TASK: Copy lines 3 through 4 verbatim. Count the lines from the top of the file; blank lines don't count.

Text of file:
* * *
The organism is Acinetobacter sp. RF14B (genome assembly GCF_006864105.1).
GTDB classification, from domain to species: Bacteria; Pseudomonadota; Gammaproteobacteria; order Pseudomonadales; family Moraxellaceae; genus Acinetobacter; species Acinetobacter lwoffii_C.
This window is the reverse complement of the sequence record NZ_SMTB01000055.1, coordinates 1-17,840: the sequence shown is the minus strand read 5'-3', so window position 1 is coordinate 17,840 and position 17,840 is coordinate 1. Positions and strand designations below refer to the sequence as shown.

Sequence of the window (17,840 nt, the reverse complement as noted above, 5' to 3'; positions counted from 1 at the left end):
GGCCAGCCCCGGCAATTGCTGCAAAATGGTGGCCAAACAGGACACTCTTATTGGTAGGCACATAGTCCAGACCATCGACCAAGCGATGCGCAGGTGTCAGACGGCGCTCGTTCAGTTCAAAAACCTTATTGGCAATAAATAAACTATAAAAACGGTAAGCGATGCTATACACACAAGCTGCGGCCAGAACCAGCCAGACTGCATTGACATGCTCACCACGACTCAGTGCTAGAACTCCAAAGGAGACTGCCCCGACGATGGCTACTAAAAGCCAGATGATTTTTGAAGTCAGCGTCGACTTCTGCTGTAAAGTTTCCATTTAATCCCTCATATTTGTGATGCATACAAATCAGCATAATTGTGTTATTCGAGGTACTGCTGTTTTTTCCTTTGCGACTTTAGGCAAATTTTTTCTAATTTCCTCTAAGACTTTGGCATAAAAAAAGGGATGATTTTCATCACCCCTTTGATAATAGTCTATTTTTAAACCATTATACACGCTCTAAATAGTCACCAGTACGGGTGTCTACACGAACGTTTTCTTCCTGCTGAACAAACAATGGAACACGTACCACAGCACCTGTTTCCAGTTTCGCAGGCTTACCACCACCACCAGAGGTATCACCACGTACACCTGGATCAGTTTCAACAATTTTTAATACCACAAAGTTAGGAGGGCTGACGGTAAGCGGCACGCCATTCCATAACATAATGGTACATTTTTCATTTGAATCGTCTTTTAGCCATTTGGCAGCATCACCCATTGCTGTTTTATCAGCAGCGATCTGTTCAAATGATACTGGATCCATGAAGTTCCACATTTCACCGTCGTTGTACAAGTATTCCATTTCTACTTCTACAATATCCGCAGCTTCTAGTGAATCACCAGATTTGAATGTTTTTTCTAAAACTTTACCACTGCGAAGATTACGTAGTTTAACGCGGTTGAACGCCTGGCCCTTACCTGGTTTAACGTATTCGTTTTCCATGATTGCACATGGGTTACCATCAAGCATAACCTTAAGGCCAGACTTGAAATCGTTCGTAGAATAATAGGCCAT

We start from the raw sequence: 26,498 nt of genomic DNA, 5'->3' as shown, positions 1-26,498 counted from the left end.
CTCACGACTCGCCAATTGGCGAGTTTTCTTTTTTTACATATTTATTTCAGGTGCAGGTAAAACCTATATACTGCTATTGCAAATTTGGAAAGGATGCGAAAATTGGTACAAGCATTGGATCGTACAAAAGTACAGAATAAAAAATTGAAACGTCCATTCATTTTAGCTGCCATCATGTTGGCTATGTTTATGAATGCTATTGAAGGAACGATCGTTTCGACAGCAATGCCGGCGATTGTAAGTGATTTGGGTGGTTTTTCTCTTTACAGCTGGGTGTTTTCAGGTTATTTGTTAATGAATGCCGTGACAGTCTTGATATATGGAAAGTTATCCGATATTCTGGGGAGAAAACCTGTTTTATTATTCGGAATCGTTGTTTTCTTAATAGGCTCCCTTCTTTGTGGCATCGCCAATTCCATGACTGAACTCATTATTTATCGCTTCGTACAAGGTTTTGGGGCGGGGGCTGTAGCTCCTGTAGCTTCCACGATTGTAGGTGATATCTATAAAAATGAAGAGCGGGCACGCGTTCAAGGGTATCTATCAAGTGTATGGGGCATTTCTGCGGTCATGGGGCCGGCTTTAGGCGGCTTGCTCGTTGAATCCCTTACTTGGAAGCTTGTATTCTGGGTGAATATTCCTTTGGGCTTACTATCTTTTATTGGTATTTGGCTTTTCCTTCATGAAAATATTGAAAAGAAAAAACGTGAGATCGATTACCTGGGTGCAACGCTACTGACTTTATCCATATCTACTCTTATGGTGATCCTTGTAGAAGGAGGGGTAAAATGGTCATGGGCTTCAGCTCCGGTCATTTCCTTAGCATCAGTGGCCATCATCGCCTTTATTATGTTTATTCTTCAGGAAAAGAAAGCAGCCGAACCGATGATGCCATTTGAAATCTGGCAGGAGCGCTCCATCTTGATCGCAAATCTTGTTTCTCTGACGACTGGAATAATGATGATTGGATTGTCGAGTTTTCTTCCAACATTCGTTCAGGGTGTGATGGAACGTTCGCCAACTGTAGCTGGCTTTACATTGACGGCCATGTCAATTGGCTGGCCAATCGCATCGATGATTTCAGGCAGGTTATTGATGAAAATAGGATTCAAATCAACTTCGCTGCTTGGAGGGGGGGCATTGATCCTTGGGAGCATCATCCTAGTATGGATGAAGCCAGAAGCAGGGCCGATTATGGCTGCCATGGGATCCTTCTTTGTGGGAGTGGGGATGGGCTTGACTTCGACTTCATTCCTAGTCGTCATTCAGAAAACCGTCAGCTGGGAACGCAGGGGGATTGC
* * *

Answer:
This window is the reverse complement of the sequence record NZ_SMTB01000055.1, coordinates 1-17,840: the sequence shown is the minus strand read 5'-3', so window position 1 is coordinate 17,840 and position 17,840 is coordinate 1. Positions and strand designations below refer to the sequence as shown.

Sequence of the window (17,840 nt, the reverse complement as noted above, 5' to 3'; positions counted from 1 at the left end):